The September 8 Report

CBS News forges ahead with its scoop on September 8. That evening, Dan Rather solemnly produces four documents obtained by Mapes on September 2 and 5. The public is told that they come from the personal papers of the late Lt. Colonel Jerry B. Killian, who had been Bush’s commander between 1968 and 1972. Rather states: “Tonight… new information on President George W. Bush’s record in the National Guard… 60 Minutes has obtained government documents that indicate Mr. Bush may have received preferential treatment in the Guard after not fulfilling his commitments… What’s never surfaced before are these four governmental documents from the personal files of the late Colonel Jerry Killian, Bush’s squadron commander…” Rather also said: “We consulted a handwriting analyst and document expert who believes the material is authentic.”

The documents were a memo dated May 4, 1972 in which Killian ordered Bush to take his annual physical; a note to file dated May 19, 1972, in which Killian mentioned his displeasure following a conversation with Bush about him requesting a transfer to Alabama to work on a political campaign; a memo dated August 1, 1972 in which Killian stated that he ordered Bush suspended from flight status due to his failure to meet standards and take his physical; a note to file of August 18, 1973, in which Killian stated that a general was putting pressure to sugarcoat Bush’s officer evaluation[3].

This was spectacular news. In the midst of the presidential electoral campaign, CBS News had found written proof, deemed authentic, that Bush was a shirker.

But no one had declared the documents to be authentic. Rather’s statement was inaccurate. And the seed of the Memogate was now planted.

The downfall of Rather and Mapes has nothing to see with the fact that their report ruffled feathers, or with the fact that the documents were eventually forgeries. It stems from a much simpler problem: the 60 Minutes segment twisted the facts and misled. Several reporters covered the Bush/TANG story, and as far as we know, none of them was fired.

In the report, former National Guard Lieutenant Robert Strong, introduced as a friend and colleague of Killian, is asked if he has doubts about the documents’ being genuine. He answers: “Well, they are compatible with the way business was done at the time. They are compatible with the man that I remember Jerry Killian being. I don’t see anything in the documents that are discordant…”[4]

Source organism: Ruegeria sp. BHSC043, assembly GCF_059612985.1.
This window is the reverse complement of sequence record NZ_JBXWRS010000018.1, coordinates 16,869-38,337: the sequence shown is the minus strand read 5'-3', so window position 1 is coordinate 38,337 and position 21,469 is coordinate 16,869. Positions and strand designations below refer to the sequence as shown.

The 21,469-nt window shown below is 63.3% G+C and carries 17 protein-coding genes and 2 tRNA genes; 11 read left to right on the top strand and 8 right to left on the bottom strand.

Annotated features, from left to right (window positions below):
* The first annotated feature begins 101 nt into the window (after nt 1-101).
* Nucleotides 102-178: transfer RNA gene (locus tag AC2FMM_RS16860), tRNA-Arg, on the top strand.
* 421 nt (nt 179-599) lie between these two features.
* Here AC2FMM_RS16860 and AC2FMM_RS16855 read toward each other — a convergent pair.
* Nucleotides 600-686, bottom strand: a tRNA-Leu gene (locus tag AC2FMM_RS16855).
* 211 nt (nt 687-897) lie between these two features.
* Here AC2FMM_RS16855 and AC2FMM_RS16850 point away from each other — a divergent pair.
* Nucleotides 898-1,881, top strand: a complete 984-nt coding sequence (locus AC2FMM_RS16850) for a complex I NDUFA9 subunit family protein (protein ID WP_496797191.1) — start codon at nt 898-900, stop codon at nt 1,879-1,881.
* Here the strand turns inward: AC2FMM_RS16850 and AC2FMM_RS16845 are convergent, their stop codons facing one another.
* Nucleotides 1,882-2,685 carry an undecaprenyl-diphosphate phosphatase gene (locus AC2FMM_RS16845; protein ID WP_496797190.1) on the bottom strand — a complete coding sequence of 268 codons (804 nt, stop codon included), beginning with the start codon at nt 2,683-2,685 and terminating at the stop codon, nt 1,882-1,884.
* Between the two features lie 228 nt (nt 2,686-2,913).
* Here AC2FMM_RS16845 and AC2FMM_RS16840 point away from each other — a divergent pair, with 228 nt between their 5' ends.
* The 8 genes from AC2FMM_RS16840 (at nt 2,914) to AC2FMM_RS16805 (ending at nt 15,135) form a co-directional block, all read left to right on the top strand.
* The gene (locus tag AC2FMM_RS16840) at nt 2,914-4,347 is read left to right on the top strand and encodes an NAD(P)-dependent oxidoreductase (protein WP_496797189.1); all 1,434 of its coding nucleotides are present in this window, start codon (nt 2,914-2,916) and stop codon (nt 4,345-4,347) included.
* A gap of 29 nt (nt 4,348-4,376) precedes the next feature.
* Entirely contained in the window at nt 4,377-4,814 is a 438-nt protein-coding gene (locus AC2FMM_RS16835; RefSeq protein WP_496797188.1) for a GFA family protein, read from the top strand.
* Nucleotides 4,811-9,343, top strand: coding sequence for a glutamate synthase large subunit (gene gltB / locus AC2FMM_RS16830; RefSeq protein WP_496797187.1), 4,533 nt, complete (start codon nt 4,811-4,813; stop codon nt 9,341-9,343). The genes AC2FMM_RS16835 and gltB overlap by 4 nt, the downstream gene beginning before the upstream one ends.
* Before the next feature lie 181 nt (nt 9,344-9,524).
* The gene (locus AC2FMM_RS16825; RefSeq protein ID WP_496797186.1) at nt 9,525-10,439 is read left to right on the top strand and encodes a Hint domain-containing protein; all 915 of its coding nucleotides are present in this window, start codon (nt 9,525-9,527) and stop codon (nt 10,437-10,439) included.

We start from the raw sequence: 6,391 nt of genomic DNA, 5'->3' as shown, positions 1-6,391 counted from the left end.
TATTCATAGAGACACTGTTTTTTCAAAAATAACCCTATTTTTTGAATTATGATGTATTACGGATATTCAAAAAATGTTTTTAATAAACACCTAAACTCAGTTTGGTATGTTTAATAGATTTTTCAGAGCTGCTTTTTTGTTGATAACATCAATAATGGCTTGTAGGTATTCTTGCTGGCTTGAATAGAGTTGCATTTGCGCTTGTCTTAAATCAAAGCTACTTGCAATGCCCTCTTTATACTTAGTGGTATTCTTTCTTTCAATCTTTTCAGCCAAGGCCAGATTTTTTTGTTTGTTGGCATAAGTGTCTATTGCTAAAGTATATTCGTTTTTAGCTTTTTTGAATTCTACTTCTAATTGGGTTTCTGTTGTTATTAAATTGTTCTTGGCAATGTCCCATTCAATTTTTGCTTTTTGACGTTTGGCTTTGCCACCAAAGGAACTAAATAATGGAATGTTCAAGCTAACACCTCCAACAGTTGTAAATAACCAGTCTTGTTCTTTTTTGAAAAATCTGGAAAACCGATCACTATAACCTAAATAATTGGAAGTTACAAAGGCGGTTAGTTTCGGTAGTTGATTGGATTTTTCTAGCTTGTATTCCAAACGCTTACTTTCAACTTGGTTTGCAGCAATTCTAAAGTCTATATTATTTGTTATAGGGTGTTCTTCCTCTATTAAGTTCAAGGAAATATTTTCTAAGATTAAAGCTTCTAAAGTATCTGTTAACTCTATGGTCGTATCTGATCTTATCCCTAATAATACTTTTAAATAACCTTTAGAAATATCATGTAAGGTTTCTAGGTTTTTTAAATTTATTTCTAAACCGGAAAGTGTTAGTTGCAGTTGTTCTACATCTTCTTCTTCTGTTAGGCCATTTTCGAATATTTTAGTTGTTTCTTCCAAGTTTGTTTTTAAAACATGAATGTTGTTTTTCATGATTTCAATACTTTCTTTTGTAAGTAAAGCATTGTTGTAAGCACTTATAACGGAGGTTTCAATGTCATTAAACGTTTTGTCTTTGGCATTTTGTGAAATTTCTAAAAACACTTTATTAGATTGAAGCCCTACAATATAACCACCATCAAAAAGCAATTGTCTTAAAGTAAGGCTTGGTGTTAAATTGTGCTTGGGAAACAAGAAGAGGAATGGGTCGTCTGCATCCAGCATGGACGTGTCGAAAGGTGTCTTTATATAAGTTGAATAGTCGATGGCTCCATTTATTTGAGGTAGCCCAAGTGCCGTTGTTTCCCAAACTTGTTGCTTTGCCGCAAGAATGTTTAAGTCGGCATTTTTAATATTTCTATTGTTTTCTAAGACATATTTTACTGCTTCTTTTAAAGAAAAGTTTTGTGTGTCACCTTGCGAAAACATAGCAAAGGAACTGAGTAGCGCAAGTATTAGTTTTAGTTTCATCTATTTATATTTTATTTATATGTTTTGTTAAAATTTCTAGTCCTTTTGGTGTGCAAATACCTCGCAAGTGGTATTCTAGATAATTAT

The segment immediately got flak, including accusations that the documents were forgeries, as evidenced by typeface anachronisms and various inconsistencies in content and format.

Mapes, and the film, consider that the story was as solid as a three-legged stool. A credible expert had scrutinized the documents and reached favourable conclusions. General Bobby Hodges, who had been Killian’s superior, had apparently confirmed the content of the memos. The documents meshed perfectly with the official Bush record.

The authentication process

 Assessing the authenticity of the documents was essential. Basic questions included: Where did they come from? Where had they been for the last 30 years?

Mapes got them from retired Guard officer Bill Burkett, mentioned earlier, a notorious Bush critic. For years, Burkett had been spreading damaging rumors about Bush’s TANG service, some he later recanted. Burkett was also bitter against the Guard, for other reasons. Mapes, in her book, alludes to him having neurological problems. As the movie makes clear, Burkett asked for anonymity. His name did not come out in the September 8 report. Even within the CBS News team, few people learned his identity before September 9.